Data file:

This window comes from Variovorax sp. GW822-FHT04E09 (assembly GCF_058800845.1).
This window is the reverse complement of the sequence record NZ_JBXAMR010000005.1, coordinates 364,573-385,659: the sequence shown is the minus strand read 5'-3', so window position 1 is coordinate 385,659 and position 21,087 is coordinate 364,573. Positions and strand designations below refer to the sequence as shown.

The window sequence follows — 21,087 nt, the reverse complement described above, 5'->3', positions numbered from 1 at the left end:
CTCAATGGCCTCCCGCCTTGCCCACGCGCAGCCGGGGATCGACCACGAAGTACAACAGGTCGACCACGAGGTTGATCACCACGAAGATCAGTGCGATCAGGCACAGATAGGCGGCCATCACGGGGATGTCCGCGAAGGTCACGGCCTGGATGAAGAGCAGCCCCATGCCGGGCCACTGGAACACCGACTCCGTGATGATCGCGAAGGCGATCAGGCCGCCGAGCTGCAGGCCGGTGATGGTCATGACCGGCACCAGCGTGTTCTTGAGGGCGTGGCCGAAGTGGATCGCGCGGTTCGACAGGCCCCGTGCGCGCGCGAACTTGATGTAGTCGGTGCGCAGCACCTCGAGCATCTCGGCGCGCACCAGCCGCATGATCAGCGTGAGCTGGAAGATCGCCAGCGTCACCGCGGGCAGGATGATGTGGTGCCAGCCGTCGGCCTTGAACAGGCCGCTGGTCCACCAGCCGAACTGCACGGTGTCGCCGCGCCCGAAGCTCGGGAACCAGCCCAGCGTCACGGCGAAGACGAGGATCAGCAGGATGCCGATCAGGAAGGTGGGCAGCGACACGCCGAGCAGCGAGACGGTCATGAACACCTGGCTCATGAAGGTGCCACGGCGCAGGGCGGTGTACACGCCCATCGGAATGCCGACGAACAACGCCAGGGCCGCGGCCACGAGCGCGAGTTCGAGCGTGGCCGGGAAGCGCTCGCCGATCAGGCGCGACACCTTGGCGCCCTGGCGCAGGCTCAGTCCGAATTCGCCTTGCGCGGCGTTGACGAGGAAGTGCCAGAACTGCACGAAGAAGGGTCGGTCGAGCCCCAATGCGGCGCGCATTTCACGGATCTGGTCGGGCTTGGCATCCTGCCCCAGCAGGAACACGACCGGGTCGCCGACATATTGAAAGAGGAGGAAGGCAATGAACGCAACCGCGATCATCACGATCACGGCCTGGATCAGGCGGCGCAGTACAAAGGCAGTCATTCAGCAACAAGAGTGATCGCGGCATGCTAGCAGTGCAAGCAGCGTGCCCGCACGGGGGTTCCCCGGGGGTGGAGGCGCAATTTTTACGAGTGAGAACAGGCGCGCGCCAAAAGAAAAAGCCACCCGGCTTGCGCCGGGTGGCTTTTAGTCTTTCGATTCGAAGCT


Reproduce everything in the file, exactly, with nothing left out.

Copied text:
This window comes from Variovorax sp. GW822-FHT04E09 (assembly GCF_058800845.1).
This window is the reverse complement of the sequence record NZ_JBXAMR010000005.1, coordinates 364,573-385,659: the sequence shown is the minus strand read 5'-3', so window position 1 is coordinate 385,659 and position 21,087 is coordinate 364,573. Positions and strand designations below refer to the sequence as shown.

The window sequence follows — 21,087 nt, the reverse complement described above, 5'->3', positions numbered from 1 at the left end:
CTCAATGGCCTCCCGCCTTGCCCACGCGCAGCCGGGGATCGACCACGAAGTACAACAGGTCGACCACGAGGTTGATCACCACGAAGATCAGTGCGATCAGGCACAGATAGGCGGCCATCACGGGGATGTCCGCGAAGGTCACGGCCTGGATGAAGAGCAGCCCCATGCCGGGCCACTGGAACACCGACTCCGTGATGATCGCGAAGGCGATCAGGCCGCCGAGCTGCAGGCCGGTGATGGTCATGACCGGCACCAGCGTGTTCTTGAGGGCGTGGCCGAAGTGGATCGCGCGGTTCGACAGGCCCCGTGCGCGCGCGAACTTGATGTAGTCGGTGCGCAGCACCTCGAGCATCTCGGCGCGCACCAGCCGCATGATCAGCGTGAGCTGGAAGATCGCCAGCGTCACCGCGGGCAGGATGATGTGGTGCCAGCCGTCGGCCTTGAACAGGCCGCTGGTCCACCAGCCGAACTGCACGGTGTCGCCGCGCCCGAAGCTCGGGAACCAGCCCAGCGTCACGGCGAAGACGAGGATCAGCAGGATGCCGATCAGGAAGGTGGGCAGCGACACGCCGAGCAGCGAGACGGTCATGAACACCTGGCTCATGAAGGTGCCACGGCGCAGGGCGGTGTACACGCCCATCGGAATGCCGACGAACAACGCCAGGGCCGCGGCCACGAGCGCGAGTTCGAGCGTGGCCGGGAAGCGCTCGCCGATCAGGCGCGACACCTTGGCGCCCTGGCGCAGGCTCAGTCCGAATTCGCCTTGCGCGGCGTTGACGAGGAAGTGCCAGAACTGCACGAAGAAGGGTCGGTCGAGCCCCAATGCGGCGCGCATTTCACGGATCTGGTCGGGCTTGGCATCCTGCCCCAGCAGGAACACGACCGGGTCGCCGACATATTGAAAGAGGAGGAAGGCAATGAACGCAACCGCGATCATCACGATCACGGCCTGGATCAGGCGGCGCAGTACAAAGGCAGTCATTCAGCAACAAGAGTGATCGCGGCATGCTAGCAGTGCAAGCAGCGTGCCCGCACGGGGGTTCCCCGGGGGTGGAGGCGCAATTTTTACGAGTGAGAACAGGCGCGCGCCAAAAGAAAAAGCCACCCGGCTTGCGCCGGGTGGCTTTTAGTCTTTCGATTCGAAGCT